Ultimately, we know that our sin separates us from God. Sin is a violation of the character and laws of an infinite person (Rom 3:23, I John 3:4), meaning that there is an infinite punishment to pay (Rev 20:10-15). But when Jesus, the sinless Son of God, accepted the punishment for sin, He proved to be the sacrifice that removes God's wrath...the one who brings unity with God (Is 53, John 1:29, Rom 5:1, Gal 1:4, I Pet 1:18-19). Through His infinite righteousness He fulfilled all the requirements of God to expiate sin, making a way for us to be reunited with the source of all life. And when we are united with God, we ourselves possess eternal life (John 17:3).
The problem is that:
1) humans don't like to admit fault for anything, let alone the fact that we're completely sinful.
2) due to our sinfulness, there is no way we can ever do anything to cleanse our souls and merit God's favor.
3) we constantly try to appease God when His standard is absolute perfection, something we can never attain.
Yet for the one who understands his sinfulness and God's righteous obligation to punish sin, the one who responds "God, have mercy on me, a sinner!", this very one receives God's approval on the basis of His approval of His Son's sacrifice. It isn't anything I've done, am doing or can do. It is all a work of Jesus. My baptism, church attendance or allegiance, my acts of penitence, my acts of charity, any righteous deed - none of these things earn God's favor. They can only be worshipful offerings of thanksgiving to my Savior. If I think these offerings somehow pay for my sins, somehow balance out God's divine ledger, I've just nullified the death of Jesus by making the statement that my efforts will appease God's wrath. I CAN'T DO IT!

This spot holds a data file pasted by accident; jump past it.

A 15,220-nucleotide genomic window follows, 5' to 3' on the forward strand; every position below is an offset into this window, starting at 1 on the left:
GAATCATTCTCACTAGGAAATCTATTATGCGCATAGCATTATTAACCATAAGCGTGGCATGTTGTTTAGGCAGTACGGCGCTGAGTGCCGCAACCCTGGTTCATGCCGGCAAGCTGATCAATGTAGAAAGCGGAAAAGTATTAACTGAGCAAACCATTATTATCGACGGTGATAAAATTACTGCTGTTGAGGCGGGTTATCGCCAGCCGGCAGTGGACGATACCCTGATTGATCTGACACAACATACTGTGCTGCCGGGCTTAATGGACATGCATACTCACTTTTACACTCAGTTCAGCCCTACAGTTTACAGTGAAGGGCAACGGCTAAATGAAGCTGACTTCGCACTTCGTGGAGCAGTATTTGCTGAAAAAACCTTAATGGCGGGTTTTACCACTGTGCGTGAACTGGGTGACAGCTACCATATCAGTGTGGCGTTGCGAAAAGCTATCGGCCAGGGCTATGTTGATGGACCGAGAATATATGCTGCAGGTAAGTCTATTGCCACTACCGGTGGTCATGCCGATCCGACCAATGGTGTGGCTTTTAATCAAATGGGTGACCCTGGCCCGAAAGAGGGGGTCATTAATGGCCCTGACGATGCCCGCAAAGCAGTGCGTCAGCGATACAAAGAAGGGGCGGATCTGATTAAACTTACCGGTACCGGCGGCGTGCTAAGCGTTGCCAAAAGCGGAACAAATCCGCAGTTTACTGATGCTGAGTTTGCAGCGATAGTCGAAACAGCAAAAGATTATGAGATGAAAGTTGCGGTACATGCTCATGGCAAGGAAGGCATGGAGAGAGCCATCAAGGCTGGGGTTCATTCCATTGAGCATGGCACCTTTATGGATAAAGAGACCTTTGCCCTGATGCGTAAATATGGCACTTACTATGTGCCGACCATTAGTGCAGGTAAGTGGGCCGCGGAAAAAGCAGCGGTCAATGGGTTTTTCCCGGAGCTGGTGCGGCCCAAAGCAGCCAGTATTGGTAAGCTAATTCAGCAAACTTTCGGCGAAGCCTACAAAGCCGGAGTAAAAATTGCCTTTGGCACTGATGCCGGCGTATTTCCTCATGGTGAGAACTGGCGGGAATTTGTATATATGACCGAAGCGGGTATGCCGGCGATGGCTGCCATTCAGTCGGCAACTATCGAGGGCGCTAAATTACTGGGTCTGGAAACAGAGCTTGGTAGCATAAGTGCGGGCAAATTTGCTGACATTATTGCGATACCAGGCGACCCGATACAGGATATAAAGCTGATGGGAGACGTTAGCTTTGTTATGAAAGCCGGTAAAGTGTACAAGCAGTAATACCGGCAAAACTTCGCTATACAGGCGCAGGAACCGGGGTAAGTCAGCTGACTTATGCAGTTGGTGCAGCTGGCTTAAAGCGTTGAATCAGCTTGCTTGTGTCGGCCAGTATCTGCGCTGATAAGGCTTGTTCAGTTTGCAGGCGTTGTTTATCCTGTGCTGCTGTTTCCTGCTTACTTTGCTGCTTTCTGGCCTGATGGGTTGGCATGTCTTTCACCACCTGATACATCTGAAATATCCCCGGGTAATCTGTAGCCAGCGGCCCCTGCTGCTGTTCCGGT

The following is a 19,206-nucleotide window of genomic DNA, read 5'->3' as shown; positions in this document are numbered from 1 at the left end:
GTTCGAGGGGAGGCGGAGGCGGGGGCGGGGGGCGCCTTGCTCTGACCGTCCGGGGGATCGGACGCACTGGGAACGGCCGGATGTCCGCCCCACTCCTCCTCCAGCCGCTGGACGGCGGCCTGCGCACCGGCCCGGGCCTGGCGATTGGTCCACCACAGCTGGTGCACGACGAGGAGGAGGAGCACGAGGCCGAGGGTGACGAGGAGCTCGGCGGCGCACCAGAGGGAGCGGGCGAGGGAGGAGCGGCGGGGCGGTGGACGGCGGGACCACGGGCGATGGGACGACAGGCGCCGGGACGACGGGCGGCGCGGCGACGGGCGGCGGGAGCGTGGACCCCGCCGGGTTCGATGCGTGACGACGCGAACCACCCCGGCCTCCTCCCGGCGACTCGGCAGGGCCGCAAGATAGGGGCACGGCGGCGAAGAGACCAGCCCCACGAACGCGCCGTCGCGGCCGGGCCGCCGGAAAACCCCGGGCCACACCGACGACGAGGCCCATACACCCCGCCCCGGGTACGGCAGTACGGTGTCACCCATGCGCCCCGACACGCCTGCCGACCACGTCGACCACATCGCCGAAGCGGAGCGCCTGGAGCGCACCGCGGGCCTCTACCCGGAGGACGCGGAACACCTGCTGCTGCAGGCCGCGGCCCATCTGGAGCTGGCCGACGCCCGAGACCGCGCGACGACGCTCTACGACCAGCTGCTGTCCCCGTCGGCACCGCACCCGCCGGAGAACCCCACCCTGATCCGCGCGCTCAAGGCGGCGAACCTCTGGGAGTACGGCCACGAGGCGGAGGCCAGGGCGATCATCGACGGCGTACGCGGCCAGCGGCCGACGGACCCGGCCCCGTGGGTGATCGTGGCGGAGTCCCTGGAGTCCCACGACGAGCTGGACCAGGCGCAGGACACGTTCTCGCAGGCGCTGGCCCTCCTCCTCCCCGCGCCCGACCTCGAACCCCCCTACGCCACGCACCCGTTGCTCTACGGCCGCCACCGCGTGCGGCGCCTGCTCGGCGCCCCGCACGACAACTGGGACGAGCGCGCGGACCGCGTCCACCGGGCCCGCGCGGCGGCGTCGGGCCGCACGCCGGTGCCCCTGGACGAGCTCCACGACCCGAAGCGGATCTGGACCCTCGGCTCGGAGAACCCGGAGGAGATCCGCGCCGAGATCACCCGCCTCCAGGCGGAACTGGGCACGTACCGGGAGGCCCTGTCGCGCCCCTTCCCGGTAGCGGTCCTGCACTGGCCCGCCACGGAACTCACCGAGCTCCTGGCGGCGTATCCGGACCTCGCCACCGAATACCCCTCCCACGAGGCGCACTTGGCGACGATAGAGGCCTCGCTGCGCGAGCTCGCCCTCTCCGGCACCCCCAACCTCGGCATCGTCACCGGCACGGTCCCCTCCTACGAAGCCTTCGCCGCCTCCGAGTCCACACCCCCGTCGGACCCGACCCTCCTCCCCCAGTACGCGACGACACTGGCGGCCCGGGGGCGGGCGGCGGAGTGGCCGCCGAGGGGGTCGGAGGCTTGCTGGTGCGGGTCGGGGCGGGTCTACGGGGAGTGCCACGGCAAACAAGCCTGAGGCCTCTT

But now, as a child of God, I now receive all the benefits described in Romans 8. Paul's flawless logic in Rom 8:32 puts it this way "He who did not spare His own Son, but delivered Him over for us all, how will He not also with Him freely give us all things?" You see, if God was willing to give His Son on my behalf, is there anything more precious than that? If He gave it all, what more is there to give?
Pastor John Macdonald was our preacher for the Good Friday service. By way of illustration he told the story of a wealthy man whose son passed away. Admittedly this story is most likely an urban legend, but it encapsulates the point well:
A wealthy man and his son loved to collect rare works of art. They had everything in their collection, from Picasso to Raphael. They would often sit together and admire the great works of art. When war broke out, the son went to serve. He was very courageous, and died in battle while rescuing another soldier. The father was notified, and grieved deeply for his only son.